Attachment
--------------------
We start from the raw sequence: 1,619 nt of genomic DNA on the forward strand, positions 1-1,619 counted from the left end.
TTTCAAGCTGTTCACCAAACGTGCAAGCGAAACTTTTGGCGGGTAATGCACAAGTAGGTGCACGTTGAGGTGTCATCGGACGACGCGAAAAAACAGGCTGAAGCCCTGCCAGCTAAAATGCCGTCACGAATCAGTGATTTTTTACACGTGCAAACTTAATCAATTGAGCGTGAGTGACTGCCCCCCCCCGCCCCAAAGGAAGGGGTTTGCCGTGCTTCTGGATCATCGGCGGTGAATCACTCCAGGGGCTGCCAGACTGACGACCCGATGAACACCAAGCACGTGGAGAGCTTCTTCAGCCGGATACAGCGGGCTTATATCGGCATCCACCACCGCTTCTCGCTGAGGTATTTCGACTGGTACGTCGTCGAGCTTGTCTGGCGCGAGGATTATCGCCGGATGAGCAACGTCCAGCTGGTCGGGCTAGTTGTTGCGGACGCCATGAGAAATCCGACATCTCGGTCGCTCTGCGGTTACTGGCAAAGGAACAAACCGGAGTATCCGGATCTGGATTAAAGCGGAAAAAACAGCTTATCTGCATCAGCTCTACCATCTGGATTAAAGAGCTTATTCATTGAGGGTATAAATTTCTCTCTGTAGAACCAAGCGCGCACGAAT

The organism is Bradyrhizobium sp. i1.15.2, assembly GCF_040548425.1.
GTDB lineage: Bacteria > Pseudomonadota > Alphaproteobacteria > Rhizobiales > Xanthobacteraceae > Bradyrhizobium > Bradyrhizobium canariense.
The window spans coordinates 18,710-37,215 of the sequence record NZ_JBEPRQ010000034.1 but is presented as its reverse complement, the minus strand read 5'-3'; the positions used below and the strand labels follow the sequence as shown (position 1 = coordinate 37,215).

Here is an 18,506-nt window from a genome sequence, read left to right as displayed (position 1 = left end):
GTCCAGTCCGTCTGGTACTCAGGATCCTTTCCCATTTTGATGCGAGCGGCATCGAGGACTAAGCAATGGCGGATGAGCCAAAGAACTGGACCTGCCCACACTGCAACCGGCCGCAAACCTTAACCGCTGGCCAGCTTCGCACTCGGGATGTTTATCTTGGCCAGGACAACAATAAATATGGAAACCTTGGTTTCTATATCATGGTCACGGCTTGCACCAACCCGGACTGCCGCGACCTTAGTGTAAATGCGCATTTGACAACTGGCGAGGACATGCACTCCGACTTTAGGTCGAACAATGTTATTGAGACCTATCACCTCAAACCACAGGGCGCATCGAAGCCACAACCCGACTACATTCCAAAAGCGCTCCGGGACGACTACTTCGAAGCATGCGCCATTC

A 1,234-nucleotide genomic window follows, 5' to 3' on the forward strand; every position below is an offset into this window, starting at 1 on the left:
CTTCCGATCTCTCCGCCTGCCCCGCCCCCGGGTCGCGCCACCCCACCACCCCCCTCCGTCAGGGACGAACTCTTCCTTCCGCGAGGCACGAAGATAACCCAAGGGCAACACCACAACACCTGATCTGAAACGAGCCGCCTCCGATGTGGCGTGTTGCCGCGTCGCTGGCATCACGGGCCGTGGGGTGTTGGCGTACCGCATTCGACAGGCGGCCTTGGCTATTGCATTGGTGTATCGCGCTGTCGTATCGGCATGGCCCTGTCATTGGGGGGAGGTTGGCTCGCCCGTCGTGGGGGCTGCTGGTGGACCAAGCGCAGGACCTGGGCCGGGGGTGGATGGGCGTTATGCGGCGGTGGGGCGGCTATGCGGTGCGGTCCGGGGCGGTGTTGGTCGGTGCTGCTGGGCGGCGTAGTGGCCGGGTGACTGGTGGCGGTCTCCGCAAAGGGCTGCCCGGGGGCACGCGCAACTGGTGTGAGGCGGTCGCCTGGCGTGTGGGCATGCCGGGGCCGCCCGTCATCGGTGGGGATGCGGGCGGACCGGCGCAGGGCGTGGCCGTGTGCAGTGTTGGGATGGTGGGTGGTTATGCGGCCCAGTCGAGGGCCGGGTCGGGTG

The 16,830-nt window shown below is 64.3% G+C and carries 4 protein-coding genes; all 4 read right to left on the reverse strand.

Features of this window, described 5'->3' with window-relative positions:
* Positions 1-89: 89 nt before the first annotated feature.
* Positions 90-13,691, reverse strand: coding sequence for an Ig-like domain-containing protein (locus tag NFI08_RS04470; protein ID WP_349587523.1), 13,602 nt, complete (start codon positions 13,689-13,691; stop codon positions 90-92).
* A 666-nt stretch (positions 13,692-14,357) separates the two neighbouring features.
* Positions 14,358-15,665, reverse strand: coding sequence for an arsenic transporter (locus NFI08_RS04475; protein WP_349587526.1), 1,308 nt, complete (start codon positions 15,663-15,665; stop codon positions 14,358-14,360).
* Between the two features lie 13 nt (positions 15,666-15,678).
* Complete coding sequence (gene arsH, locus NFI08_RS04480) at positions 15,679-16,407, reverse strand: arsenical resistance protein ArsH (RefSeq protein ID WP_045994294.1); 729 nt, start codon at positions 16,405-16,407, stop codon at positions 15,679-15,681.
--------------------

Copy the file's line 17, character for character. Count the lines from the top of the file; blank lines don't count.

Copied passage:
* Complete coding sequence (gene arsH, locus NFI08_RS04480) at positions 15,679-16,407, reverse strand: arsenical resistance protein ArsH (RefSeq protein ID WP_045994294.1); 729 nt, start codon at positions 16,405-16,407, stop codon at positions 15,679-15,681.